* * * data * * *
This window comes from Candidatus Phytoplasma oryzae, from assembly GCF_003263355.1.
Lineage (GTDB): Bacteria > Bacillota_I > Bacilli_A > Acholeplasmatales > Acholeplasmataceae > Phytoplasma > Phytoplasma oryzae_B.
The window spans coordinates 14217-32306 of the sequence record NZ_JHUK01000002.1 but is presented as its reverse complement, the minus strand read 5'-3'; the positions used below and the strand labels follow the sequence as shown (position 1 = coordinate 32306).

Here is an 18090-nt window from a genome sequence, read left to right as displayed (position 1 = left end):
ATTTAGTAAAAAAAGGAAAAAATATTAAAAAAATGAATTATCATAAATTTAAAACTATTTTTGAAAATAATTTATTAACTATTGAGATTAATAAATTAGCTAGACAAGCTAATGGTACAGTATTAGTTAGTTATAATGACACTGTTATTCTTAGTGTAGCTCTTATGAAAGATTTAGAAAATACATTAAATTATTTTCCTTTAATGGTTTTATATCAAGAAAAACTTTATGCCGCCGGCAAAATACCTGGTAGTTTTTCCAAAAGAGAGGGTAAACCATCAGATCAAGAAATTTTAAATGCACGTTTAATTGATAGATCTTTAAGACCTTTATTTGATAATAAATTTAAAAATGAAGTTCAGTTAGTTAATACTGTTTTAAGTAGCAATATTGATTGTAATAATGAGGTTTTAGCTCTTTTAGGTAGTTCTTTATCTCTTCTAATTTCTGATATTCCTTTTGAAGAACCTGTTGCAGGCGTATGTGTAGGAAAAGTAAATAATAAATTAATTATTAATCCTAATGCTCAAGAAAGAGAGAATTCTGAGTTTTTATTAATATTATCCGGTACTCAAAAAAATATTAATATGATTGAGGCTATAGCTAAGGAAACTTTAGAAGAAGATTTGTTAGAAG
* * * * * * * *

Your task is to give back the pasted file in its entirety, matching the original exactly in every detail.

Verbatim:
This window comes from Candidatus Phytoplasma oryzae, from assembly GCF_003263355.1.
Lineage (GTDB): Bacteria > Bacillota_I > Bacilli_A > Acholeplasmatales > Acholeplasmataceae > Phytoplasma > Phytoplasma oryzae_B.
The window spans coordinates 14217-32306 of the sequence record NZ_JHUK01000002.1 but is presented as its reverse complement, the minus strand read 5'-3'; the positions used below and the strand labels follow the sequence as shown (position 1 = coordinate 32306).

Here is an 18090-nt window from a genome sequence, read left to right as displayed (position 1 = left end):
ATTTAGTAAAAAAAGGAAAAAATATTAAAAAAATGAATTATCATAAATTTAAAACTATTTTTGAAAATAATTTATTAACTATTGAGATTAATAAATTAGCTAGACAAGCTAATGGTACAGTATTAGTTAGTTATAATGACACTGTTATTCTTAGTGTAGCTCTTATGAAAGATTTAGAAAATACATTAAATTATTTTCCTTTAATGGTTTTATATCAAGAAAAACTTTATGCCGCCGGCAAAATACCTGGTAGTTTTTCCAAAAGAGAGGGTAAACCATCAGATCAAGAAATTTTAAATGCACGTTTAATTGATAGATCTTTAAGACCTTTATTTGATAATAAATTTAAAAATGAAGTTCAGTTAGTTAATACTGTTTTAAGTAGCAATATTGATTGTAATAATGAGGTTTTAGCTCTTTTAGGTAGTTCTTTATCTCTTCTAATTTCTGATATTCCTTTTGAAGAACCTGTTGCAGGCGTATGTGTAGGAAAAGTAAATAATAAATTAATTATTAATCCTAATGCTCAAGAAAGAGAGAATTCTGAGTTTTTATTAATATTATCCGGTACTCAAAAAAATATTAATATGATTGAGGCTATAGCTAAGGAAACTTTAGAAGAAGATTTGTTAGAAG